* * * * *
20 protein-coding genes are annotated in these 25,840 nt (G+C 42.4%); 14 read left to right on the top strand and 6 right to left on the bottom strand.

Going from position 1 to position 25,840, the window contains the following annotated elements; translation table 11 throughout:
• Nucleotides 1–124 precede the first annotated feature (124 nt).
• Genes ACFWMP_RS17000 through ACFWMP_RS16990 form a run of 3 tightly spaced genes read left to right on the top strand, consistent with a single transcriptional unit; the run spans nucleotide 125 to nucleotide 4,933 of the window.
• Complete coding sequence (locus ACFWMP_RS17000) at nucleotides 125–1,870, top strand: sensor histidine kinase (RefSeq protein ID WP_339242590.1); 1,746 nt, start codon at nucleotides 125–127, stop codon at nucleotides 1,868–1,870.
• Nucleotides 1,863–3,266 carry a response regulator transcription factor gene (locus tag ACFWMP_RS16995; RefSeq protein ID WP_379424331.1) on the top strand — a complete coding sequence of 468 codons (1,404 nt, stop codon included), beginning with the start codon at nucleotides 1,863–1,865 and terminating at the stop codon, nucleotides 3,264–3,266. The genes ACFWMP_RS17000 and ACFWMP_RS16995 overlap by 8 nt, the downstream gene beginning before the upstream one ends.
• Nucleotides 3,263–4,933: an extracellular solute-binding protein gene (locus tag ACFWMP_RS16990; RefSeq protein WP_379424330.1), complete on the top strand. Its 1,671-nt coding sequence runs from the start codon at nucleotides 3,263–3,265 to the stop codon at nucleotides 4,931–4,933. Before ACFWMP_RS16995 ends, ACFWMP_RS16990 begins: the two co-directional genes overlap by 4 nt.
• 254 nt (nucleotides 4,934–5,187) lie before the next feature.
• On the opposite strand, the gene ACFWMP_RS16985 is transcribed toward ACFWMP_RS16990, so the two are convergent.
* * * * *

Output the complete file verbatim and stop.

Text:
20 protein-coding genes are annotated in these 25,840 nt (G+C 42.4%); 14 read left to right on the top strand and 6 right to left on the bottom strand.

Going from position 1 to position 25,840, the window contains the following annotated elements; translation table 11 throughout:
• Nucleotides 1–124 precede the first annotated feature (124 nt).
• Genes ACFWMP_RS17000 through ACFWMP_RS16990 form a run of 3 tightly spaced genes read left to right on the top strand, consistent with a single transcriptional unit; the run spans nucleotide 125 to nucleotide 4,933 of the window.
• Complete coding sequence (locus ACFWMP_RS17000) at nucleotides 125–1,870, top strand: sensor histidine kinase (RefSeq protein ID WP_339242590.1); 1,746 nt, start codon at nucleotides 125–127, stop codon at nucleotides 1,868–1,870.
• Nucleotides 1,863–3,266 carry a response regulator transcription factor gene (locus tag ACFWMP_RS16995; RefSeq protein ID WP_379424331.1) on the top strand — a complete coding sequence of 468 codons (1,404 nt, stop codon included), beginning with the start codon at nucleotides 1,863–1,865 and terminating at the stop codon, nucleotides 3,264–3,266. The genes ACFWMP_RS17000 and ACFWMP_RS16995 overlap by 8 nt, the downstream gene beginning before the upstream one ends.
• Nucleotides 3,263–4,933: an extracellular solute-binding protein gene (locus tag ACFWMP_RS16990; RefSeq protein WP_379424330.1), complete on the top strand. Its 1,671-nt coding sequence runs from the start codon at nucleotides 3,263–3,265 to the stop codon at nucleotides 4,931–4,933. Before ACFWMP_RS16995 ends, ACFWMP_RS16990 begins: the two co-directional genes overlap by 4 nt.
• 254 nt (nucleotides 4,934–5,187) lie before the next feature.
• On the opposite strand, the gene ACFWMP_RS16985 is transcribed toward ACFWMP_RS16990, so the two are convergent.